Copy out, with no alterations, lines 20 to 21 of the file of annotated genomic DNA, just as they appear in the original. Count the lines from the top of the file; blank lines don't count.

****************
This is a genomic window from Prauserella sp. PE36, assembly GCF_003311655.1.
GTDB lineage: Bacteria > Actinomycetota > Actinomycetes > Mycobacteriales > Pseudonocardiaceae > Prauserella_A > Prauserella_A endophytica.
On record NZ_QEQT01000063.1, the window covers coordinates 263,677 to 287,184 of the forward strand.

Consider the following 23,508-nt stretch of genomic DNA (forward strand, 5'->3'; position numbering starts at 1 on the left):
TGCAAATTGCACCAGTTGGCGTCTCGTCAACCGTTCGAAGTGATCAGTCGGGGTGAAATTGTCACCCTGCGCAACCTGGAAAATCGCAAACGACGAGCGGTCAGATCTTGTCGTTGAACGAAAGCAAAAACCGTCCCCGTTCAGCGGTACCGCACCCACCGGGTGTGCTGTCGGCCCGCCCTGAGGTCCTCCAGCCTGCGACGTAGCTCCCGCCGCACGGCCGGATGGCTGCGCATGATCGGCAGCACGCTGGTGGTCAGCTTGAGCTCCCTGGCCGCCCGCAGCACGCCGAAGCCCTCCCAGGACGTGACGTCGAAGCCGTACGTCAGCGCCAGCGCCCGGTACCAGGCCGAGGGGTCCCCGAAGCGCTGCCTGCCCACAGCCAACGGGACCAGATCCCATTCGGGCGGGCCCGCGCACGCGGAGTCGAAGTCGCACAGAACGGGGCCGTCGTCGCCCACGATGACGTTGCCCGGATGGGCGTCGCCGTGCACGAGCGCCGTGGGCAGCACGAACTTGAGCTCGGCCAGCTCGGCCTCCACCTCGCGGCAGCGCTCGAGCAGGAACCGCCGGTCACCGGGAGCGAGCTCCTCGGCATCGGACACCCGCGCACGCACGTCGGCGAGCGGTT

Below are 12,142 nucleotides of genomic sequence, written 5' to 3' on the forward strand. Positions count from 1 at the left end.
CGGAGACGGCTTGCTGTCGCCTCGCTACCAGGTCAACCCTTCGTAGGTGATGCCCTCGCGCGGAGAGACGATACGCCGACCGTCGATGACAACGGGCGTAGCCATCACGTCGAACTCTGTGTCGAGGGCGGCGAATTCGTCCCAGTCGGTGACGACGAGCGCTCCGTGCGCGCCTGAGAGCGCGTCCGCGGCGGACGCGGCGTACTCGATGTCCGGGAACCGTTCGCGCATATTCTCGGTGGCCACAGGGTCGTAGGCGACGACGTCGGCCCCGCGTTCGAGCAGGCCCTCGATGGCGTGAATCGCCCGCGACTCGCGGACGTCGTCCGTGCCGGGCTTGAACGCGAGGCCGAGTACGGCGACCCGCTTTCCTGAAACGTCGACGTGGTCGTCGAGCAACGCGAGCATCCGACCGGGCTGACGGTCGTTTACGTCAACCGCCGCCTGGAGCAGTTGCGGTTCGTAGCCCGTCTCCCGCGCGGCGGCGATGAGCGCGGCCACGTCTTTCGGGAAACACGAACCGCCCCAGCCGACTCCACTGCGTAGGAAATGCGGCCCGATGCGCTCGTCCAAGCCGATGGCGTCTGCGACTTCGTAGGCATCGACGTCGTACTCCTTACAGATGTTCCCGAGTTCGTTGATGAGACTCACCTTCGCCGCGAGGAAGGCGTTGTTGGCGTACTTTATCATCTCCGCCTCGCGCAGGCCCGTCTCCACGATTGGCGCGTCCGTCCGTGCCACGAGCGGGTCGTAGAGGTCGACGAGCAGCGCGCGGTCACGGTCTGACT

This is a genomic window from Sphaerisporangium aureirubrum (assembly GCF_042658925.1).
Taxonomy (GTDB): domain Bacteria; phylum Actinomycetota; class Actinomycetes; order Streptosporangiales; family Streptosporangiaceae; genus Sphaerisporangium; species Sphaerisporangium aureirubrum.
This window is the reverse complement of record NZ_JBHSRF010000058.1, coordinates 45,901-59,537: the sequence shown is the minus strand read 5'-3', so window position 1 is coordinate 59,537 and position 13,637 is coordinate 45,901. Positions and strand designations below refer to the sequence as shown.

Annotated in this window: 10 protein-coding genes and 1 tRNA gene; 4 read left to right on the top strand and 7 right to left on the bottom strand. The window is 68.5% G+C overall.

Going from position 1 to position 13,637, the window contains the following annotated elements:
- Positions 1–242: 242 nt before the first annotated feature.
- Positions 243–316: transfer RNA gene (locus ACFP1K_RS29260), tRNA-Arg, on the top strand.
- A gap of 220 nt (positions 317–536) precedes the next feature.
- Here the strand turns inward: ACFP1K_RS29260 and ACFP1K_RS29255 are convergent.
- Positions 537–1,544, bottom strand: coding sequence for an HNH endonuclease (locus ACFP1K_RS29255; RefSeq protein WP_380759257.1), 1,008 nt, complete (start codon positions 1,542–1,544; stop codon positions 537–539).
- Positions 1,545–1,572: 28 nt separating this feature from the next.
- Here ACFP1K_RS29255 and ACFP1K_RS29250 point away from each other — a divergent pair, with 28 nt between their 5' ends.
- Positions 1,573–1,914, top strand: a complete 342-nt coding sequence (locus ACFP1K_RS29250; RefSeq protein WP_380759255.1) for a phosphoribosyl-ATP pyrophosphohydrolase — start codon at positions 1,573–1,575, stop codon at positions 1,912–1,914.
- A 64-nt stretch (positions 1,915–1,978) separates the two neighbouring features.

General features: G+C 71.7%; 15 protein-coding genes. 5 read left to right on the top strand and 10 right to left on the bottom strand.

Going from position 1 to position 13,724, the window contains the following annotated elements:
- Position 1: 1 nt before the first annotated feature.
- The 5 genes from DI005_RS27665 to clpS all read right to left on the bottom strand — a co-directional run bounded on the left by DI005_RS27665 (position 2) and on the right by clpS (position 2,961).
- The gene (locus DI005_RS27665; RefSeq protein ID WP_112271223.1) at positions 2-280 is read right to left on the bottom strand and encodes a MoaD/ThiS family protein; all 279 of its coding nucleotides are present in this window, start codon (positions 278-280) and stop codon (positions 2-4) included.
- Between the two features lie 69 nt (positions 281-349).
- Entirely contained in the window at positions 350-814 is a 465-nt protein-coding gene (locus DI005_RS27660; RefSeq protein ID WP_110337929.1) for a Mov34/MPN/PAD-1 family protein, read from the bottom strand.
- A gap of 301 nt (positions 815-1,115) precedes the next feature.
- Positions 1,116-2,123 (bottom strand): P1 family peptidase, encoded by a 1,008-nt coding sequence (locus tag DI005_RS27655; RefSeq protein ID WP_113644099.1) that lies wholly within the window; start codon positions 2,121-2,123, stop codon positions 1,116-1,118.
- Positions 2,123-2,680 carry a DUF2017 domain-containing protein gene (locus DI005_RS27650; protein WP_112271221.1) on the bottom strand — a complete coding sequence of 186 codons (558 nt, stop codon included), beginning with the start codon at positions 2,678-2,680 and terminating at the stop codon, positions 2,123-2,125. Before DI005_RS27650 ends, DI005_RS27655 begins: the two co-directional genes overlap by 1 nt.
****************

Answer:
- Positions 1,573–1,914, top strand: a complete 342-nt coding sequence (locus ACFP1K_RS29250; RefSeq protein WP_380759255.1) for a phosphoribosyl-ATP pyrophosphohydrolase — start codon at positions 1,573–1,575, stop codon at positions 1,912–1,914.
- A 64-nt stretch (positions 1,915–1,978) separates the two neighbouring features.